02-12-2020 | By Robin Mitchell
The acquisition of ARM by NVIDIA is one of the industries biggest deals but is being hampered by just one individual from China; the CEO of ARM China. What is NVIDIA paying for ARM, how is the CEO of ARM China causing issues, and how could the situation be resolved?
NVIDIA, a well-known designer and manufacturer of GPUs and accelerated hardware systems, is in the process of purchasing the controlling stake of ARM from its parent company, SoftBank. The deal, which is worth more than $40 billion, hopes to see NVIDIA integrate ARM products into theirs, while also expanding the potential market for ARM.
This is not the first instance of a semiconductor business diversifying its products and market reach; Intel purchased Atmel for the integration of FPGAs and other programmable hardware, while AMD recently purchased Xilinx for similar reasons. NVIDIA, whose primary focus is on GPUs, will now be able to develop ARM products with their GPUs in mind, thus potentially changing future ARM products for the benefit of NVIDIA.
Of course, the deal between NVIDIA and SoftBank is yet to be finalised, and one individual in China is currently standing in the way of the lucrative deal; Allen Wu.
Not much is known about Allen Wu but is linked-in page tells us of his past education and career. According to his profile, Allen Wu first studied at the University of Michigan in MSEE / BSEE Electrical Engineering, and then went on to earn an MBA at the University of California. After this, Allen Wu went on to do an executive program at Stanford University. His first experience is listed as being the President of ARM Greater China from July 2014 to April 2018, and after this was made chairman and CEO of ARM Technology (China) from April 2018 till the present day.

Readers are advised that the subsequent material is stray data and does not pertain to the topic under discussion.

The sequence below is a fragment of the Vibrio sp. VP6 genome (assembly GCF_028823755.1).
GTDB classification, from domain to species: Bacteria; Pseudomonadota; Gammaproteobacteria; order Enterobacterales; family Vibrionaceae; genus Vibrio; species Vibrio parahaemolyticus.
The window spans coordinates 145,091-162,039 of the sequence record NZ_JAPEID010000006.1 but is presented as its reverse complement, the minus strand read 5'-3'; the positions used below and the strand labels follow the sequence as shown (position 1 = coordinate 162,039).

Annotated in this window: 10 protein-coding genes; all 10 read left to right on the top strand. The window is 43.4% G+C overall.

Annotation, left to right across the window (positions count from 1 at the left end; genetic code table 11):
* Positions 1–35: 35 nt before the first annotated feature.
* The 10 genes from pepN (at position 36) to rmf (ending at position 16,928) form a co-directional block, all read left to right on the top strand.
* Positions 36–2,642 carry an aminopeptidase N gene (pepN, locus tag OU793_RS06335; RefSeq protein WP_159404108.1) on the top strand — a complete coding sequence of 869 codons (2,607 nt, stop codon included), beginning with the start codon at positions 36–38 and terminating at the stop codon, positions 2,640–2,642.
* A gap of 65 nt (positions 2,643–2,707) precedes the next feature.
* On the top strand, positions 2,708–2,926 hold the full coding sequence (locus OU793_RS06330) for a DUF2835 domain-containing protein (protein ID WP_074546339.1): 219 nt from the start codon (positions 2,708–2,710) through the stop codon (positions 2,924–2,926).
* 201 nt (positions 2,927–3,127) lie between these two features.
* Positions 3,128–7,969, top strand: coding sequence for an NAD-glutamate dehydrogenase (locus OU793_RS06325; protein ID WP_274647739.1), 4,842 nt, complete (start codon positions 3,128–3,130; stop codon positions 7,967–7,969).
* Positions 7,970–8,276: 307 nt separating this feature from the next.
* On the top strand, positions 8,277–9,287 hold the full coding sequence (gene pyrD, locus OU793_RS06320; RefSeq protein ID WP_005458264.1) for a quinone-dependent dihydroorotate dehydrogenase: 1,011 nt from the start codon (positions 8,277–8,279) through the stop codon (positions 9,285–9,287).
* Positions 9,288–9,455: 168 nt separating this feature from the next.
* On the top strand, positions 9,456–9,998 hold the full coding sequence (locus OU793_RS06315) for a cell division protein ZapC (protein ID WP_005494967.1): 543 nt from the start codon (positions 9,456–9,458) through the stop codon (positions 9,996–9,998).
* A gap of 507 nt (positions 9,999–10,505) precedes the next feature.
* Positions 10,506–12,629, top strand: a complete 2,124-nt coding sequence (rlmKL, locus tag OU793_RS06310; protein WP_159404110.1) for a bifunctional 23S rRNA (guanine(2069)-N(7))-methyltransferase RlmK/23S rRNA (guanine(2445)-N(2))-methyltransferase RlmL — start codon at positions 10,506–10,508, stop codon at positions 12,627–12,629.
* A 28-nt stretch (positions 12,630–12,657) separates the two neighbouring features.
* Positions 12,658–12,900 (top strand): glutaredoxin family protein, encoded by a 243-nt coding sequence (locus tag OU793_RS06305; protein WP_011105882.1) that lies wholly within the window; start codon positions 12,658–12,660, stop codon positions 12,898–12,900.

For those who may remember, back in June 2020, ARM UK instructed Allen Wu to be fired from his CEO position. Instead of conceding control, Allen Wu has hired personal security to the premises of his workplace and has instructed that no members of ARM be allowed onto the premises (it’s important to understand that ARM and ARM China are two separate entities that operate as a joint venture). What did ARM consider to be the conflict of interest?
All the issues started when Allen Wu started an investment fund, called Alphatecture, and presented his request to the ARM China board. The idea behind the fund was that Chinese manufacturers and developers could be given discounts on ARM intellectual property in exchange for investment into the fund. Despite being denied, the board were aware that Allen Wu continued with his plan. Since Allen Wu is involved with the fund (most likely being the owner), that potential profits from both ARM China and ARM would be diverted to Allen Wu directly. When this was brought to the attention of ARM, the clear and obvious conflict of interest was deemed inappropriate, and hence his firing quickly ensued.
With Allen Wu refusing to step down from his position, NVIDIA is unable to move on with the deal until the matter is resolved. Of course, in such a situation, the CEO can be forcibly removed from his office for trespassing. Still, in China, the situation is not entirely straightforward, and Allen Wu has another trick up his sleeve!
Despite ARM instructing his firing, some of the shareholders of ARM China have brought forward legal action stating that the firing is wrongful dismissal; thus, halting the firing process. While ARM China is made up of 6 major shareholders, information published by Financial Times suggests that of these 6 shareholders, Allen Wu has control of up to 4 either directly or indirectly. The ability to dismiss Allen Wu is further complicated when financial data shows that Allen Wu, during his time as CEO, has increased the worth of the business by five times with a total value of $7.5 billion.
The current situation with ARM China and ARM put the NVIDIA and ARM deal at risk due to the desire for NVIDIA to enter the Chinese market. For both ARM and NVIDIA to enter the Chinese market themselves, they require the endorsement of the marketplace regulator, and such a move will require strong co-operation. Thus, the entire deal between ARM and NVIDIA could rest on the desire of a single person, Allen Wu.